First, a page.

I have been traveling a lot recently for both work and pleasure, including a recent trips to Johannesburg in South Africa and my holiday in Estoril, Portugal, made me realise how difficult it is to maintain a no-added fat, whole food, plant-based eating plan when you are not buying, preparing and cooking your own food.
I’ve written before about some of the challenges of eating a Plantalicious diet when traveling, but I think I missed a few things out.
Firstly, on these trips I realised that few people know what WFPB means, so instead I use the V word. I say I’m Vegan. As you may know from previous articles I’ve posted, the two are not the same and as a result I get food that does not conform to my nutritional standards. On these recent trips it meant that I had a lot of refined carbohydrates in the form of white pasta and bread. A lot of the food also had added fats such as olive oil etc.
I’m now wondering if I should be more assertive and be more specific about WFPB and what I do and don’t eat. The dilemma that this presents is that in a number places I’d really only be able to eat the soups, vegetable side dishes or salads. I’d miss my pastas etc.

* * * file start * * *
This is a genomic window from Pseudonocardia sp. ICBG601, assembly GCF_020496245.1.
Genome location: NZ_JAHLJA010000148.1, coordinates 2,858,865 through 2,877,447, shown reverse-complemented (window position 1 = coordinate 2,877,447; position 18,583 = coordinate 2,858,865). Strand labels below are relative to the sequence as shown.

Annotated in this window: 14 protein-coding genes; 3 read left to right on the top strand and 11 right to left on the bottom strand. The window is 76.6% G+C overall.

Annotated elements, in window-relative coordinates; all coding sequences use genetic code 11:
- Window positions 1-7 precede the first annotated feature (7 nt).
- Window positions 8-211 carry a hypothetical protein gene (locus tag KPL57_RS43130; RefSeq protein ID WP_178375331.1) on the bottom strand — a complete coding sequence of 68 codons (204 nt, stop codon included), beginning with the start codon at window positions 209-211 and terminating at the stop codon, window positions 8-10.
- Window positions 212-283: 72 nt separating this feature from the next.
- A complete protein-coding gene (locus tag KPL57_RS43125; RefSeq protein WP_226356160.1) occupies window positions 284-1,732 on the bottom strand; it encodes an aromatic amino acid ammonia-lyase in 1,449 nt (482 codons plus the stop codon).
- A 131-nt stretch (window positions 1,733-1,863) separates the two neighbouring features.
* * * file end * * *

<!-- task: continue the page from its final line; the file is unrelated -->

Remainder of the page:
While I am on the subject of pasta; it brings me to added fats and salt. I recently had a dish of pasta with porcini mushrooms. I’d checked the ingredients listed on the menu and they seemed ok. What I had not expected, would be how much added fat and salt would be in the dish. I also think that there was cheese in it, which was not listed on the menu.  Given that I am often sitting with colleagues and clients, now here’s my dilemma, what do i do?  Make a fuss, or just suck it up and eat it?  What did I do?  I ate it!
Another example was at the BA lounge at Heathrow where I had a delicious proper slow-baked jacket potato. The flesh was soft and buttery. Perfect. Reminding me of the ones we had as kids as a treat on bonfire night that had been wrapped in foil and baked for hours. One of the choice of toppings was a “ruby coleslaw”. Shredded beetroot, carrot, white cabbage and onion. Lovely but bound in a thick egg and oil based mayonnaise. It was delicious, but it wasn’t plant-based nor was it vegan, it was vegetarian. I know I’m not on a diet and that I can eat whatever I want, but if I want to stick to this for the majority of the time, I may have to trade-off simple/bland or boring food choices with foods that go against my nutritional principles.